ALAMEDA, Calif. – The Oakland Raiders agreed on a deal Saturday night to acquire prolific but disgruntled receiver Antonio Brown from the Pittsburgh Steelers and will give him the lucrative new contract he wanted.
A person with direct knowledge of the trade told the Associated Press that the Raiders finalized the deal with the Steelers and will give Brown a new three-year contract worth $50.125 million instead of the $38.925 million he was owed by Pittsburgh. The person spoke on condition of anonymity because the deal can’t be completed until the new league year starts Wednesday.
Pro Football Talk first reported the deal and says Pittsburgh will get third and fifth-round draft picks from Oakland.
The trade makes final what became a very messy and very public divorce between Brown and the team that helped turn the sixth-round pick into arguably the greatest wide receiver of his generation.
It also gives the Raiders a high-profile addition for second-year coach Jon Gruden after trading away two of the team’s biggest stars last year in edge rusher Khalil Mack and receiver Amari Cooper.
Oakland got extra first-round picks in those trades but didn’t need to give up any of its four picks in the top 35 in the upcoming draft to acquire Brown, who has topped 100 receptions and 1,200 yards receiving in each of the past six seasons. The Raiders have had only one player reach those marks in a single season in franchise history, with Hall of Famer Tim Brown accomplishing the feat in 1997.
Brown now gives quarterback Derek Carr his biggest offensive weapon since entering the league in 2014 and the Raiders a legitimate star before they move to Las Vegas for the 2020 season.
The Raiders’ top wide receiver last season was Jordy Nelson, who had just 63 catches for 739 yards.
Gruden has always admired Brown from his time as a broadcaster and had nothing but praise for the receiver before the teams played last December.
“He’s the hardest working man, I think, in football,” Gruden said. “Hardest working player I’ve ever seen practice. I’ve seen Jerry Rice, I’ve seen a lot of good ones, but I put Antonio Brown at the top. If there are any young wideouts out there, I’d go watch him practice. You figure out yourself why he’s such a good player.”
Brown was obviously pleased with the development, posting a picture of himself in a Raiders uniform and a video with Carr at a Pro Bowl with the caption “Love at first sight” on his Twitter account.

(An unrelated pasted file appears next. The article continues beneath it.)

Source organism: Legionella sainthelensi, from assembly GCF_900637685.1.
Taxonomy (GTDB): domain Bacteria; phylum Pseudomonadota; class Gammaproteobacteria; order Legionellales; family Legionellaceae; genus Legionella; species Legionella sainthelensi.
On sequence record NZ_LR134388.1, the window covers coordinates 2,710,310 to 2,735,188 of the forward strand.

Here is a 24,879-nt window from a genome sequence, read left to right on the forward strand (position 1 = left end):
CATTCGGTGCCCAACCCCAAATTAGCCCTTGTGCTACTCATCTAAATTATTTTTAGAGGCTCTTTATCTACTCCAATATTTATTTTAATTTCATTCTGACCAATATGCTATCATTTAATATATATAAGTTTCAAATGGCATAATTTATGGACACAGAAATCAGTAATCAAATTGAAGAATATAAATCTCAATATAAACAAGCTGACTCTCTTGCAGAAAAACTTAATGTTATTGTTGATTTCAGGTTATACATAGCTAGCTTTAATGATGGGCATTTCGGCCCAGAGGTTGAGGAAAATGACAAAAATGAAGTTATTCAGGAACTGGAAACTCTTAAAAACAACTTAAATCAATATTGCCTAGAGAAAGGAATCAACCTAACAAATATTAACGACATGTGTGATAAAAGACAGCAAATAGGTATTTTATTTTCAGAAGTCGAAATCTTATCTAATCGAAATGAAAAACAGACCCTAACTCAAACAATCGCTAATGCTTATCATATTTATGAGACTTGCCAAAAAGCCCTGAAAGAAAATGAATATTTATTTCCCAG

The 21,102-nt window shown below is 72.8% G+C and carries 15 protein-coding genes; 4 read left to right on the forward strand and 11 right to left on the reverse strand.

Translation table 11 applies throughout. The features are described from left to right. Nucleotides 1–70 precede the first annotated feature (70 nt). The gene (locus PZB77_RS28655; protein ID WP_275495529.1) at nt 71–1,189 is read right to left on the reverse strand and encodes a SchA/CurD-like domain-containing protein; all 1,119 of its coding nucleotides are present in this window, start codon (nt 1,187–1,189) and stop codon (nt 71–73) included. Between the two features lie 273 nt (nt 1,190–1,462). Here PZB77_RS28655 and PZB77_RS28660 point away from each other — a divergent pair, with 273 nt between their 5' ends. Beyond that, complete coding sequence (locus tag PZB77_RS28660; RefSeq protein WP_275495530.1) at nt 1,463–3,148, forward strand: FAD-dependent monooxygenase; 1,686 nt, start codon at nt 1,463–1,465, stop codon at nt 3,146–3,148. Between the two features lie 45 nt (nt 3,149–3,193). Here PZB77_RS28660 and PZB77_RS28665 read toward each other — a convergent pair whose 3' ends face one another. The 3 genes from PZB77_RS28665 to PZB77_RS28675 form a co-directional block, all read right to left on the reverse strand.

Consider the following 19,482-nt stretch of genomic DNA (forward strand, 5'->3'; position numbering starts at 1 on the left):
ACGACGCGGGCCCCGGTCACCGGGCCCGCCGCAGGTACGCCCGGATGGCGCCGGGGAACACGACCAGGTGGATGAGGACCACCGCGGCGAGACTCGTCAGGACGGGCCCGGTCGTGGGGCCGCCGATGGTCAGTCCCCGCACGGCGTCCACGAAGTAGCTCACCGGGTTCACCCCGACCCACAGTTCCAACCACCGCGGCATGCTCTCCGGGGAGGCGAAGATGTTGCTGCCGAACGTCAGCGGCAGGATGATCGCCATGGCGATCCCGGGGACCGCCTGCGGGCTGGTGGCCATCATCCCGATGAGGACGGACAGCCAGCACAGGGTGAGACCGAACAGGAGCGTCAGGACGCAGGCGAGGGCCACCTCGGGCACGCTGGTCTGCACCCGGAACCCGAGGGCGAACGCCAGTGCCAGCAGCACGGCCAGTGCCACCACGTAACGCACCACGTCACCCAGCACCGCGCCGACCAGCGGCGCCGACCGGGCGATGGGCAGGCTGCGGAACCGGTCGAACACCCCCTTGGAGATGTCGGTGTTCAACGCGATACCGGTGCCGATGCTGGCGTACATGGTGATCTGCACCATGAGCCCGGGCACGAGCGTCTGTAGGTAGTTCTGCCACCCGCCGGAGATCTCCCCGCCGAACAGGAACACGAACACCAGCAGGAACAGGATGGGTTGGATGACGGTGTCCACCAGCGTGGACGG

Brown is no stranger to drawing headlines for both his prolific on-field production and his off-the-field antics, including livestreaming from the locker room after a playoff win over Kansas City in January 2017 and getting pulled over for doing 100 mph in the northern Pittsburgh suburbs last fall.
The sometimes tumultuous relationship between the only player in NFL history with six straight 100-catch seasons and the franchise that made him the highest-paid player at his position in the spring of 2017 reached a breaking point in late December.
Steelers coach Mike Tomlin benched Brown during the regular-season finale against Cincinnati after the wide receiver went radio silent in the final 48 hours before the game. Brown arrived in a fur coat, hung out for a half and then disappeared from view until well after his teammates had cleaned out their lockers following a 9-6-1 finish that left Pittsburgh on the outside of the playoffs for the first time since 2013.
When Brown did resurface, he began engaging in a series of increasingly antagonistic acts designed to expedite his departure. He went on Instagram with former Steelers linebacker James Harrison during Tomlin’s season wrap-up press conference. He decried quarterback Ben Roethlisberger’s “owner’s mentality” and chastised Tomlin for disciplining him in Week 17, no matter that Tomlin and the rest of the organization had spent years downplaying Brown’s off-the-field eccentricities.
Brown officially requested a trade last month, but not before photo-shopping his familiar No. 84 onto a San Francisco 49ers jersey or using his hyperactive social media feeds to indicate not only his displeasure with the Steelers but also his interest in signing a new deal with whomever should acquire his services.
Even with his benching in the finale, Brown caught 104 passes for 1,297 yards and a franchise-record and NFL-high 15 touchdowns. His last performance in a Pittsburgh uniform might have been one of his best, a 14-reception, 185-yard, two-touchdown masterpiece in a road loss to New Orleans.
A week later, the player who once said he wanted to retire a Steeler didn’t even suit up against the Bengals. Just over two months later, he now finds himself heading to the second act of a career that’s on a Hall of Fame trajectory and the Steelers have a hole at receiver and more than $21 million in dead money on their salary cap.
AP Sports Writer Will Graves in Pittsburgh contributed to this report